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Name:
Harry Webb
Transcript: 6
Wartime Shiftwork  
 

In order to meet the demand for new aircraft during World War Two, Hawker workers, around a third of whom were female, had to work long hours. Harry here describes the thirteen hour shifts he had to work as a setter. The factory was operational 24 hours a day and he had to work night shifts too. Not surprisingly after the war he decided he never wanted to work nights again. 

The setters had five machines.

They arranged the hours that you worked from seven in the morning 'til seven at night. So you were doing a twelve hour day. And as I was setting - and you did a month on days and a month on nights. So if I would stay - although my shift would end at seven in the evening, if I was on day shift - I would stay until eight to tie up with my opposite number on the night shift. And the next month - when you were eighteen you were able to do night work - and the next month I would do the same but stay until eight o'clock in the morning. So you were doing a thirteen hour shift. And when you- by the time you had cycled home in between the air raids.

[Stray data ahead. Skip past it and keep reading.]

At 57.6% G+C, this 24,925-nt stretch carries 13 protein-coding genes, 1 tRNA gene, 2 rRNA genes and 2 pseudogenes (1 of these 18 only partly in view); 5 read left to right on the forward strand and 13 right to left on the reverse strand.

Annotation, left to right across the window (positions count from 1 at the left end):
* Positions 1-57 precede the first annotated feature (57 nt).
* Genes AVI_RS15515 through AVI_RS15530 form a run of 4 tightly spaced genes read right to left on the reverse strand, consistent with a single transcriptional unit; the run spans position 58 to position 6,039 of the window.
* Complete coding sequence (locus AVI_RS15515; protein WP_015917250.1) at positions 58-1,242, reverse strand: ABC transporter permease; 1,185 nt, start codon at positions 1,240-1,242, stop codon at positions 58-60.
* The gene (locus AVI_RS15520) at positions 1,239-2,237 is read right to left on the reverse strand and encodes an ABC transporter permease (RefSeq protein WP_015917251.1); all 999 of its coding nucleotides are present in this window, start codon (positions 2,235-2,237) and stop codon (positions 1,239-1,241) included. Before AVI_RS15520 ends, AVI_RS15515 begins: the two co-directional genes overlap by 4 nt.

Oh gosh, yes.

Had something to eat there was very little time for anything else.

I used to come by bike and I paid a house, just fairly adjacent to the works, that had a lean-to - covered area on the side of it. I paid sixpence a week to put my bicycle in there. And although the leaving times were irregular then so I don't know how she managed. When it was a regular time, if you could get out pretty sharp, get on your bike to get home you could avoid paying the sixpence.